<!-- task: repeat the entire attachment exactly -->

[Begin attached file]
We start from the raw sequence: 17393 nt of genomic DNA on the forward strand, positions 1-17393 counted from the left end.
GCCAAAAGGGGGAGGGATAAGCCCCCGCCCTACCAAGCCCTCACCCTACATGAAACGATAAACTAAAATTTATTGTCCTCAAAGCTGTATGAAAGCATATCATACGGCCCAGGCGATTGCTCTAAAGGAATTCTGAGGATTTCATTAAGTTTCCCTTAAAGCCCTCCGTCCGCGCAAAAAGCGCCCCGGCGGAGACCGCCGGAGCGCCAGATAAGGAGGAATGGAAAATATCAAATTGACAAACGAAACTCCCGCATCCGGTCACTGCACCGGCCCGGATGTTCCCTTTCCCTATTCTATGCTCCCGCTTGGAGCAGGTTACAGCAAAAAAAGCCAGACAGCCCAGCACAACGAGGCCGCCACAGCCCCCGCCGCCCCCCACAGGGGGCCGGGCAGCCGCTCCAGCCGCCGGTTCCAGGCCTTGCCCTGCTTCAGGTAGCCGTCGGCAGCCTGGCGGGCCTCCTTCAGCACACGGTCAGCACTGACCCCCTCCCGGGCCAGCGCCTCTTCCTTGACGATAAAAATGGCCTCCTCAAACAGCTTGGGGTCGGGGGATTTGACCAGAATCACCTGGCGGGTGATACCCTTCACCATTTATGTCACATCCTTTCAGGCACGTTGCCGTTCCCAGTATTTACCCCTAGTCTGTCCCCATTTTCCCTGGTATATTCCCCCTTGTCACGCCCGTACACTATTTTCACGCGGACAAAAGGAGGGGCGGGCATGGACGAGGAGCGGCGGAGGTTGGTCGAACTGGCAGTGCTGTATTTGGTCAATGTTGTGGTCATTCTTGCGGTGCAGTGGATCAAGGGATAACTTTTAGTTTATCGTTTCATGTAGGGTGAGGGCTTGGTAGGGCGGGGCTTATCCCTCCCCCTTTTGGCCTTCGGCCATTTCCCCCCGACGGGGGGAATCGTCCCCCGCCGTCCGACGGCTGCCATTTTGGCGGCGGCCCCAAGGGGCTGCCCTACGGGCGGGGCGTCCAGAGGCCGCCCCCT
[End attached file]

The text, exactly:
We start from the raw sequence: 17393 nt of genomic DNA on the forward strand, positions 1-17393 counted from the left end.
GCCAAAAGGGGGAGGGATAAGCCCCCGCCCTACCAAGCCCTCACCCTACATGAAACGATAAACTAAAATTTATTGTCCTCAAAGCTGTATGAAAGCATATCATACGGCCCAGGCGATTGCTCTAAAGGAATTCTGAGGATTTCATTAAGTTTCCCTTAAAGCCCTCCGTCCGCGCAAAAAGCGCCCCGGCGGAGACCGCCGGAGCGCCAGATAAGGAGGAATGGAAAATATCAAATTGACAAACGAAACTCCCGCATCCGGTCACTGCACCGGCCCGGATGTTCCCTTTCCCTATTCTATGCTCCCGCTTGGAGCAGGTTACAGCAAAAAAAGCCAGACAGCCCAGCACAACGAGGCCGCCACAGCCCCCGCCGCCCCCCACAGGGGGCCGGGCAGCCGCTCCAGCCGCCGGTTCCAGGCCTTGCCCTGCTTCAGGTAGCCGTCGGCAGCCTGGCGGGCCTCCTTCAGCACACGGTCAGCACTGACCCCCTCCCGGGCCAGCGCCTCTTCCTTGACGATAAAAATGGCCTCCTCAAACAGCTTGGGGTCGGGGGATTTGACCAGAATCACCTGGCGGGTGATACCCTTCACCATTTATGTCACATCCTTTCAGGCACGTTGCCGTTCCCAGTATTTACCCCTAGTCTGTCCCCATTTTCCCTGGTATATTCCCCCTTGTCACGCCCGTACACTATTTTCACGCGGACAAAAGGAGGGGCGGGCATGGACGAGGAGCGGCGGAGGTTGGTCGAACTGGCAGTGCTGTATTTGGTCAATGTTGTGGTCATTCTTGCGGTGCAGTGGATCAAGGGATAACTTTTAGTTTATCGTTTCATGTAGGGTGAGGGCTTGGTAGGGCGGGGCTTATCCCTCCCCCTTTTGGCCTTCGGCCATTTCCCCCCGACGGGGGGAATCGTCCCCCGCCGTCCGACGGCTGCCATTTTGGCGGCGGCCCCAAGGGGCTGCCCTACGGGCGGGGCGTCCAGAGGCCGCCCCCT